All dimensions and perspectives on the insurrection against British Rule in 1916 in Dublin must be reflected in the anniversary programme, chairman of the organising committee Tom Hartley said.
The former Sinn Féin mayor acknowledged some unionists may not want to commemorate an event that effectively paved the way for Irish independence, but he said others appreciated the Rising’s significance in what was such an important historical period for everyone on the island.
“What I find inside loyalist communities is there are many, many people who are already engaging in history and hopefully we can create a template where we can deal with what I call the combustible period of Irish history in a way that allows engagement and discourse,” he said.
“There will be some who will engage, others who won’t. But we do think it is important for us from early on in this process to say ‘Look, we want this to be a period of hospitality, of bringing people in and getting other people’s views and dealing with difficult views of 1916’. We have no difficulty with that.”
Next year will mark two major centenaries in Irish history. While the 1916 Rising in Dublin is a seminal moment in republican history, the sacrifice made by Irish soldiers, both Protestant and Catholic, at the Battle of the Somme in the First World War is extremely important in the unionist narrative.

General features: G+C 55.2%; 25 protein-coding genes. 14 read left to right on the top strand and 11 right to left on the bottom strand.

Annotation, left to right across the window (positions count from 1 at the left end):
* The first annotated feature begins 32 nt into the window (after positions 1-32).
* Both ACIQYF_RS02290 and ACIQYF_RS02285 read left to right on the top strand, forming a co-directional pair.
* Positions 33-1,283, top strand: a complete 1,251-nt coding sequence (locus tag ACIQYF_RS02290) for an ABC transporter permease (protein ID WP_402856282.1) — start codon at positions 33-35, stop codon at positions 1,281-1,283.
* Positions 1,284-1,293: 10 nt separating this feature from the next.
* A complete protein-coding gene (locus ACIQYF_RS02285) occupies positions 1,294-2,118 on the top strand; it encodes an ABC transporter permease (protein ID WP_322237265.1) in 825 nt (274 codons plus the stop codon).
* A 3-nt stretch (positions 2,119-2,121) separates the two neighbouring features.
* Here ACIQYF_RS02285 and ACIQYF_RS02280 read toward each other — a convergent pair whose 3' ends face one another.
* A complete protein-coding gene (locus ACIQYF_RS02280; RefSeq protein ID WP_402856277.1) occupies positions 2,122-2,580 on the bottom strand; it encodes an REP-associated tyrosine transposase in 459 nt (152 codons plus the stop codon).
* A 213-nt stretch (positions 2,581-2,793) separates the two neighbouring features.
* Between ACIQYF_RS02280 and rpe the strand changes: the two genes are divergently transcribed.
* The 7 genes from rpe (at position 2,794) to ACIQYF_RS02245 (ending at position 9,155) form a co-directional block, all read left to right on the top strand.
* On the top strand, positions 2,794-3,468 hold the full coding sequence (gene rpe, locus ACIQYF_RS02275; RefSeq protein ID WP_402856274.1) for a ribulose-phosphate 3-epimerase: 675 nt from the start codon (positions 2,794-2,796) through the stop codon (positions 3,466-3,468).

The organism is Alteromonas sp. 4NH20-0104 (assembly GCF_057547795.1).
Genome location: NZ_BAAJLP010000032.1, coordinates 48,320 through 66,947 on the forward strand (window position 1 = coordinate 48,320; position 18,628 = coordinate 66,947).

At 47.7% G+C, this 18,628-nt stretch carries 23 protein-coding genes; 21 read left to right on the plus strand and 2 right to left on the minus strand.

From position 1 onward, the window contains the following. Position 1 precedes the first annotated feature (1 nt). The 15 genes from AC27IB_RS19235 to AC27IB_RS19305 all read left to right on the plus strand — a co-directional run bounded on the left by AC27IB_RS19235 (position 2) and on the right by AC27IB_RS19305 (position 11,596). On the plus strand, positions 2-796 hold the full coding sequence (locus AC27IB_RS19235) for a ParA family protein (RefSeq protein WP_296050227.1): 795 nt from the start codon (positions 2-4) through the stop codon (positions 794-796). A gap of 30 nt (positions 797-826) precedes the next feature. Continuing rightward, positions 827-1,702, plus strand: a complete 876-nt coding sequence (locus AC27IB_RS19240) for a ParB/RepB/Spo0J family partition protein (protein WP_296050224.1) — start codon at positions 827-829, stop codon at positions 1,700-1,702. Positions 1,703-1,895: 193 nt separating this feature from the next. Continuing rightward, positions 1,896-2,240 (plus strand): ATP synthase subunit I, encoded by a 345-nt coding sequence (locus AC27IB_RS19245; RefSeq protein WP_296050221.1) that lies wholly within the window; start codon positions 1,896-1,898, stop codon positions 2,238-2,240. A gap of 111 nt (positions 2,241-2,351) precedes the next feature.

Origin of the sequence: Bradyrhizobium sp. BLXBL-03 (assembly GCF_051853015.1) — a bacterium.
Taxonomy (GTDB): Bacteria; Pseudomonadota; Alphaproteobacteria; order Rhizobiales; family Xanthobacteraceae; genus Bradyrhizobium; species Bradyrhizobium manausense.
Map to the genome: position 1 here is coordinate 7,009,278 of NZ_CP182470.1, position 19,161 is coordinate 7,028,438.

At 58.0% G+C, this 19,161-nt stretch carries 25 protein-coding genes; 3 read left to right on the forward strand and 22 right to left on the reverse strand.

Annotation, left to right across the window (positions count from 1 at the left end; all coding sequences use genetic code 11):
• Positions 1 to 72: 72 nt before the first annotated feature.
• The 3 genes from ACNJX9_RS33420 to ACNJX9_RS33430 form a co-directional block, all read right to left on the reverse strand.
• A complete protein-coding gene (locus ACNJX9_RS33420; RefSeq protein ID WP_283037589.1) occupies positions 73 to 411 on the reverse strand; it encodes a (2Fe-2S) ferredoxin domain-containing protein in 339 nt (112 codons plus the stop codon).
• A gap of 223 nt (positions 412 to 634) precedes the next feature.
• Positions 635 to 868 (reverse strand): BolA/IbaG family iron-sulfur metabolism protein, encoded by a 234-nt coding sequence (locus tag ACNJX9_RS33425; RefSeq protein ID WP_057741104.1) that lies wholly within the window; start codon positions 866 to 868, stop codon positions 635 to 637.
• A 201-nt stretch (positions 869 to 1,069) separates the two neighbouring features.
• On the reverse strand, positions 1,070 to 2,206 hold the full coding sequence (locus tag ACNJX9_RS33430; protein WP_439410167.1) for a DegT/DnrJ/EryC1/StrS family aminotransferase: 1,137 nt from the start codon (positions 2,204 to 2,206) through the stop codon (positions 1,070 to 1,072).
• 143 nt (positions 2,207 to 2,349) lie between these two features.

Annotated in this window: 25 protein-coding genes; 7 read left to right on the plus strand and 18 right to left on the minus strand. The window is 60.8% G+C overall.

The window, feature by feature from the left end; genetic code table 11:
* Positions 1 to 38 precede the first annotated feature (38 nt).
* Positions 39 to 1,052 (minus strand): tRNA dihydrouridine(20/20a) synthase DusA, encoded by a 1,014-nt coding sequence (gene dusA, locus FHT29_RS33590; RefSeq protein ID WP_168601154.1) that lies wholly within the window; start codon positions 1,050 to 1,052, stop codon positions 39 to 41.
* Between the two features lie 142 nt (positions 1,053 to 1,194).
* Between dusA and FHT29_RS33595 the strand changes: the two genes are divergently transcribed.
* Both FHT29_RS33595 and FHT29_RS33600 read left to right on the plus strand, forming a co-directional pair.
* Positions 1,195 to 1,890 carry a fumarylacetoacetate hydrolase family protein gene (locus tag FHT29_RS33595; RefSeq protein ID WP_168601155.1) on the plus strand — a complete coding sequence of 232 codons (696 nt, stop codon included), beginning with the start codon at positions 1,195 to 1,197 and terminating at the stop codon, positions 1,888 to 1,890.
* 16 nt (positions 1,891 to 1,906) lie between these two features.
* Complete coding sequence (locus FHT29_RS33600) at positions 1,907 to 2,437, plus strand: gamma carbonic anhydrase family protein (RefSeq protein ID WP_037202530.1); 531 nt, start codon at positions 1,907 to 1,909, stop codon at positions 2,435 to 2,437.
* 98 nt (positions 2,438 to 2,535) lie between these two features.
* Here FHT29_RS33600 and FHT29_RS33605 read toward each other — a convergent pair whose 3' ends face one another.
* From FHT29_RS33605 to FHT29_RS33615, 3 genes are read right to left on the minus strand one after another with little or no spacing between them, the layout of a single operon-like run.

Mr Hartley was the main speaker as the programme of events to mark the Rising in Belfast was unveiled in the City Hall. Parades, re-enactments, lectures, exhibitions, cycle tours and a commemorative walking trail are all planned for next year. There will be a weekend of events focusing on the contribution of Winifred Carney, the Co Down-born suffragette, socialist and trade unionist who acted as secretary to one of the Rising’s leaders, James Connolly.
One of Ms Carney’s relatives, Desmond Cassidy, attended the launch in City Hall. “It’s the greatest thing that has come to pass in the family that this is all happening for Winifred at the moment,” he said.
“The more people that get to know about her, the more pleased the family are going to be. I look around the City Hall and I think to myself if Winifred was still alive and seeing what was happening here she would be well pleased.”